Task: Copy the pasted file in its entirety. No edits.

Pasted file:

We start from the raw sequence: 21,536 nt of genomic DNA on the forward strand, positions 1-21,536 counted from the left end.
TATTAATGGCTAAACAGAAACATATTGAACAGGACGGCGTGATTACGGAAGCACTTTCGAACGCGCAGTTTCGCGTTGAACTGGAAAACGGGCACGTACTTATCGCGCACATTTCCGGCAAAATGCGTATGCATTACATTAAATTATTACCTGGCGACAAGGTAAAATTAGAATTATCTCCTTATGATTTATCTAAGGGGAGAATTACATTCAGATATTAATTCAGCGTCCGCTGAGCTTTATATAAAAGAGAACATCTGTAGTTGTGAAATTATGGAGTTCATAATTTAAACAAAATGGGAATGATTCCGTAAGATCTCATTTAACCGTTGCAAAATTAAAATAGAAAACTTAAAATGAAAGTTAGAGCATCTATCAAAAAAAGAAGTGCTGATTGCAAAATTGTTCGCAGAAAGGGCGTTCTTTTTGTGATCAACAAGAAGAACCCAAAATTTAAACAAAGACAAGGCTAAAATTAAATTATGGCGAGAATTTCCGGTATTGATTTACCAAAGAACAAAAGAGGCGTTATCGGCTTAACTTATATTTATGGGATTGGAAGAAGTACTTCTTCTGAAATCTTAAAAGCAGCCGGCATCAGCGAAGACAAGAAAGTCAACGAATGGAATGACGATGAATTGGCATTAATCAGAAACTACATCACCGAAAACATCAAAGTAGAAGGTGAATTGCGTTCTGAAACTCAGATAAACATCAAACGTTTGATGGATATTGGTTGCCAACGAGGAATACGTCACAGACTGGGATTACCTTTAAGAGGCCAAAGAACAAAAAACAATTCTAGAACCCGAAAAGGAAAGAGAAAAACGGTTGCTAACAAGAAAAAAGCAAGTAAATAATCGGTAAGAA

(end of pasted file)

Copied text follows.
We start from the raw sequence: 21,536 nt of genomic DNA on the forward strand, positions 1-21,536 counted from the left end.
TATTAATGGCTAAACAGAAACATATTGAACAGGACGGCGTGATTACGGAAGCACTTTCGAACGCGCAGTTTCGCGTTGAACTGGAAAACGGGCACGTACTTATCGCGCACATTTCCGGCAAAATGCGTATGCATTACATTAAATTATTACCTGGCGACAAGGTAAAATTAGAATTATCTCCTTATGATTTATCTAAGGGGAGAATTACATTCAGATATTAATTCAGCGTCCGCTGAGCTTTATATAAAAGAGAACATCTGTAGTTGTGAAATTATGGAGTTCATAATTTAAACAAAATGGGAATGATTCCGTAAGATCTCATTTAACCGTTGCAAAATTAAAATAGAAAACTTAAAATGAAAGTTAGAGCATCTATCAAAAAAAGAAGTGCTGATTGCAAAATTGTTCGCAGAAAGGGCGTTCTTTTTGTGATCAACAAGAAGAACCCAAAATTTAAACAAAGACAAGGCTAAAATTAAATTATGGCGAGAATTTCCGGTATTGATTTACCAAAGAACAAAAGAGGCGTTATCGGCTTAACTTATATTTATGGGATTGGAAGAAGTACTTCTTCTGAAATCTTAAAAGCAGCCGGCATCAGCGAAGACAAGAAAGTCAACGAATGGAATGACGATGAATTGGCATTAATCAGAAACTACATCACCGAAAACATCAAAGTAGAAGGTGAATTGCGTTCTGAAACTCAGATAAACATCAAACGTTTGATGGATATTGGTTGCCAACGAGGAATACGTCACAGACTGGGATTACCTTTAAGAGGCCAAAGAACAAAAAACAATTCTAGAACCCGAAAAGGAAAGAGAAAAACGGTTGCTAACAAGAAAAAAGCAAGTAAATAATCGGTAAGAA